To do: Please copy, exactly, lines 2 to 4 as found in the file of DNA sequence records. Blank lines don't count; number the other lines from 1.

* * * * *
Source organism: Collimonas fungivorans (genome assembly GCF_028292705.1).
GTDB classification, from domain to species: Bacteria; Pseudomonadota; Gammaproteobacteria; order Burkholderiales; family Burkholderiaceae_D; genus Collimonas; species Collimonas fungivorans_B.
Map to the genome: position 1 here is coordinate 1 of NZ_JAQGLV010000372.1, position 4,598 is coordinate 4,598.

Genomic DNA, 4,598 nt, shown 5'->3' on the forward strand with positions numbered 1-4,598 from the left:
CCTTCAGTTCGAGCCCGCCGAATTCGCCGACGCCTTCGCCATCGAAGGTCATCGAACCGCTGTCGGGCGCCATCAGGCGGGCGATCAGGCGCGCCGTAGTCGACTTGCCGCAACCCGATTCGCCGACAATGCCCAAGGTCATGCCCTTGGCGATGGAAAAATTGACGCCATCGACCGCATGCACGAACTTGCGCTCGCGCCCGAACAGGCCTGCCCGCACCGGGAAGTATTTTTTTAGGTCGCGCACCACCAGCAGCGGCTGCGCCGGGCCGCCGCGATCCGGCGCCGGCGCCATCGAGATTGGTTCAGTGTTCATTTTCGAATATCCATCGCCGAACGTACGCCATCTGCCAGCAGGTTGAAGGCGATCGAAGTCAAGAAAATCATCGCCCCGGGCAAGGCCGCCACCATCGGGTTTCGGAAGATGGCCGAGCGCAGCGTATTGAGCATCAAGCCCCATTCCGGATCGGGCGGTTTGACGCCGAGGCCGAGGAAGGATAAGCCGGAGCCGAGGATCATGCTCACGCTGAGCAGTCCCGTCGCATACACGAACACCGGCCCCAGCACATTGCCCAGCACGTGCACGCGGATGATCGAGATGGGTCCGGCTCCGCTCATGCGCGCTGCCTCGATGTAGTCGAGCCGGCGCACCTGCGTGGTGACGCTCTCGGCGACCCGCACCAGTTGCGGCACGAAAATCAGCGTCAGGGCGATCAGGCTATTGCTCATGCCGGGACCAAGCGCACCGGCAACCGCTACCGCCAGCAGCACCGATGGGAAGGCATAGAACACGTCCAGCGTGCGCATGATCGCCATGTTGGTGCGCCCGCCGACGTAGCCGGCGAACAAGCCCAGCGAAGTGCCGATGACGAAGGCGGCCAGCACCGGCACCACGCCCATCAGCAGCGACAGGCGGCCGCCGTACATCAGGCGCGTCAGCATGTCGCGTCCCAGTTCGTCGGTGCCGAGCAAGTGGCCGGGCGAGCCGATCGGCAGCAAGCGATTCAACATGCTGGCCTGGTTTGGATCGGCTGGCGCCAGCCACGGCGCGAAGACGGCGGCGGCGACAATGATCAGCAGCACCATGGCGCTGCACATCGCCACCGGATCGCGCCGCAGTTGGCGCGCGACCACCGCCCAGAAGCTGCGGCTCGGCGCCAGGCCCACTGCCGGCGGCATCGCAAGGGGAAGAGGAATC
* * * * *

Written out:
GTDB classification, from domain to species: Bacteria; Pseudomonadota; Gammaproteobacteria; order Burkholderiales; family Burkholderiaceae_D; genus Collimonas; species Collimonas fungivorans_B.
Map to the genome: position 1 here is coordinate 1 of NZ_JAQGLV010000372.1, position 4,598 is coordinate 4,598.

Genomic DNA, 4,598 nt, shown 5'->3' on the forward strand with positions numbered 1-4,598 from the left: